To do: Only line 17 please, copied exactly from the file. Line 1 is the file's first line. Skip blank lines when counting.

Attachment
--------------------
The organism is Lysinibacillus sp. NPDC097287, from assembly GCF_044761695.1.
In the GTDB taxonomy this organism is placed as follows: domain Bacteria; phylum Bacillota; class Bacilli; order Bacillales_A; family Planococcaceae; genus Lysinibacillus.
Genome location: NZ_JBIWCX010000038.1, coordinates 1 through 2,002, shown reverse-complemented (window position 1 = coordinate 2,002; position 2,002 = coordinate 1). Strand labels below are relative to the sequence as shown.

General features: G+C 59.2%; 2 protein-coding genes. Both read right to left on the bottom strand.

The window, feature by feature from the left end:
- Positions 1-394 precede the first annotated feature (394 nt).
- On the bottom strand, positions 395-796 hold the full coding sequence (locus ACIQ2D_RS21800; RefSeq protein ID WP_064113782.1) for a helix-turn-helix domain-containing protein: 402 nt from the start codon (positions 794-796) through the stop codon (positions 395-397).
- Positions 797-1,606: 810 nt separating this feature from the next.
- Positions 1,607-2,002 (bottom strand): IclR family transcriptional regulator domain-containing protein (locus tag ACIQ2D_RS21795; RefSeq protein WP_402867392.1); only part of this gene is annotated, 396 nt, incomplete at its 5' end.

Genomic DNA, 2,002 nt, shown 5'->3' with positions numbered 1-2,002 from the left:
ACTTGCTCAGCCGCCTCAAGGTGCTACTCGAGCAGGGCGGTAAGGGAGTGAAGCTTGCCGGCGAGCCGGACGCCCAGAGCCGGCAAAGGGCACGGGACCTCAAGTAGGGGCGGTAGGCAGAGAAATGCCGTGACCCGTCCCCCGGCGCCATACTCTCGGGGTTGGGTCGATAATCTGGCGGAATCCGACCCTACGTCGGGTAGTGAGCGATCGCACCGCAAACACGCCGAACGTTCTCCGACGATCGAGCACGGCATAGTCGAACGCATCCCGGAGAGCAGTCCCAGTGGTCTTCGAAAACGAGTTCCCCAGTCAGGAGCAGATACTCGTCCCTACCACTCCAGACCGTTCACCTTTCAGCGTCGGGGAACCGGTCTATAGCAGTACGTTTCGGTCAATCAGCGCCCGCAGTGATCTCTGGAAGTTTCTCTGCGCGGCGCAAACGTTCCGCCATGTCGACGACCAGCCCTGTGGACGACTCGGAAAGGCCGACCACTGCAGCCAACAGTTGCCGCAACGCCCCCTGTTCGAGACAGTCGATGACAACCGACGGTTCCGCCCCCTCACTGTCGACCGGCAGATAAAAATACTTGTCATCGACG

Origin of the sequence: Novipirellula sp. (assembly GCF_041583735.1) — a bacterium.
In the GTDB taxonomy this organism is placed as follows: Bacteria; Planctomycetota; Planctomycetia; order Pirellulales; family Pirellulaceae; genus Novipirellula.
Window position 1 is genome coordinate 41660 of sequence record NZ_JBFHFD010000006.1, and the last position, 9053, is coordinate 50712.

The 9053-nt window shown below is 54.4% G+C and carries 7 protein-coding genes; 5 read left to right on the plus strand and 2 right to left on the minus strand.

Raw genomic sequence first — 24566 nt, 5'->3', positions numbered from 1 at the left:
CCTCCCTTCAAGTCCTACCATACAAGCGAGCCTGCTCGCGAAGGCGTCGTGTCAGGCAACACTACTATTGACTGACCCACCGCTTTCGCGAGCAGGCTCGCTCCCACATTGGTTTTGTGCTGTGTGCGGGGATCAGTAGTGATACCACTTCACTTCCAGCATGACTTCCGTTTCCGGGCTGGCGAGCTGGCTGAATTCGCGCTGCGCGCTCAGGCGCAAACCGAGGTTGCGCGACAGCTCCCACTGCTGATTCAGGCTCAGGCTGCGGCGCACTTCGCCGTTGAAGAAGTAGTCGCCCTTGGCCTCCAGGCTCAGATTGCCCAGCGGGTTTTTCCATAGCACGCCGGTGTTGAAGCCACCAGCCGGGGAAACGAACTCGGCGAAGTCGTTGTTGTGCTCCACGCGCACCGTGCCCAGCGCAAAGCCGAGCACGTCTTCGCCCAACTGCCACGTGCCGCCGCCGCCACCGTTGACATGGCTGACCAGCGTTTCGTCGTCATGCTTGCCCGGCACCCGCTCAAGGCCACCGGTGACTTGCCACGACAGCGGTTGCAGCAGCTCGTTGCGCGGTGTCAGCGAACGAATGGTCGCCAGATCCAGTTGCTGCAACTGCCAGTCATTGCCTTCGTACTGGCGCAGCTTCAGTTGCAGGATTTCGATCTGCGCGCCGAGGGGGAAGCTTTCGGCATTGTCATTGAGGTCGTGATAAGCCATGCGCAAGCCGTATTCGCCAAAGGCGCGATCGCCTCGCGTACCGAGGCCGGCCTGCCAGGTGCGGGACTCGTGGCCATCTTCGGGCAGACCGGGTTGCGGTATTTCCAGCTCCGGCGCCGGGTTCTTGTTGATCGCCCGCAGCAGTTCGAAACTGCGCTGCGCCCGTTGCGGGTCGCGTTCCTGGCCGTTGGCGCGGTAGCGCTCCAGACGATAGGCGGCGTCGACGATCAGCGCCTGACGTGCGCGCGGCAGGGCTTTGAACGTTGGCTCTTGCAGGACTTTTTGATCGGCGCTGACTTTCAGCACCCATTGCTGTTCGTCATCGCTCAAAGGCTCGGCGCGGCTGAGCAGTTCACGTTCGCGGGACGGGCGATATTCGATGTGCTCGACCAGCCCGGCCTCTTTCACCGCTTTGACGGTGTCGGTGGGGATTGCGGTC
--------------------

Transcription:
CCTCCCTTCAAGTCCTACCATACAAGCGAGCCTGCTCGCGAAGGCGTCGTGTCAGGCAACACTACTATTGACTGACCCACCGCTTTCGCGAGCAGGCTCGCTCCCACATTGGTTTTGTGCTGTGTGCGGGGATCAGTAGTGATACCACTTCACTTCCAGCATGACTTCCGTTTCCGGGCTGGCGAGCTGGCTGAATTCGCGCTGCGCGCTCAGGCGCAAACCGAGGTTGCGCGACAGCTCCCACTGCTGATTCAGGCTCAGGCTGCGGCGCACTTCGCCGTTGAAGAAGTAGTCGCCCTTGGCCTCCAGGCTCAGATTGCCCAGCGGGTTTTTCCATAGCACGCCGGTGTTGAAGCCACCAGCCGGGGAAACGAACTCGGCGAAGTCGTTGTTGTGCTCCACGCGCACCGTGCCCAGCGCAAAGCCGAGCACGTCTTCGCCCAACTGCCACGTGCCGCCGCCGCCACCGTTGACATGGCTGACCAGCGTTTCGTCGTCATGCTTGCCCGGCACCCGCTCAAGGCCACCGGTGACTTGCCACGACAGCGGTTGCAGCAGCTCGTTGCGCGGTGTCAGCGAACGAATGGTCGCCAGATCCAGTTGCTGCAACTGCCAGTCATTGCCTTCGTACTGGCGCAGCTTCAGTTGCAGGATTTCGATCTGCGCGCCGAGGGGGAAGCTTTCGGCATTGTCATTGAGGTCGTGATAAGCCATGCGCAAGCCGTATTCGCCAAAGGCGCGATCGCCTCGCGTACCGAGGCCGGCCTGCCAGGTGCGGGACTCGTGGCCATCTTCGGGCAGACCGGGTTGCGGTATTTCCAGCTCCGGCGCCGGGTTCTTGTTGATCGCCCGCAGCAGTTCGAAACTGCGCTGCGCCCGTTGCGGGTCGCGTTCCTGGCCGTTGGCGCGGTAGCGCTCCAGACGATAGGCGGCGTCGACGATCAGCGCCTGACGTGCGCGCGGCAGGGCTTTGAACGTTGGCTCTTGCAGGACTTTTTGATCGGCGCTGACTTTCAGCACCCATTGCTGTTCGTCATCGCTCAAAGGCTCGGCGCGGCTGAGCAGTTCACGTTCGCGGGACGGGCGATATTCGATGTGCTCGACCAGCCCGGCCTCTTTCACCGCTTTGACGGTGTCGGTGGGGATTGCGGTC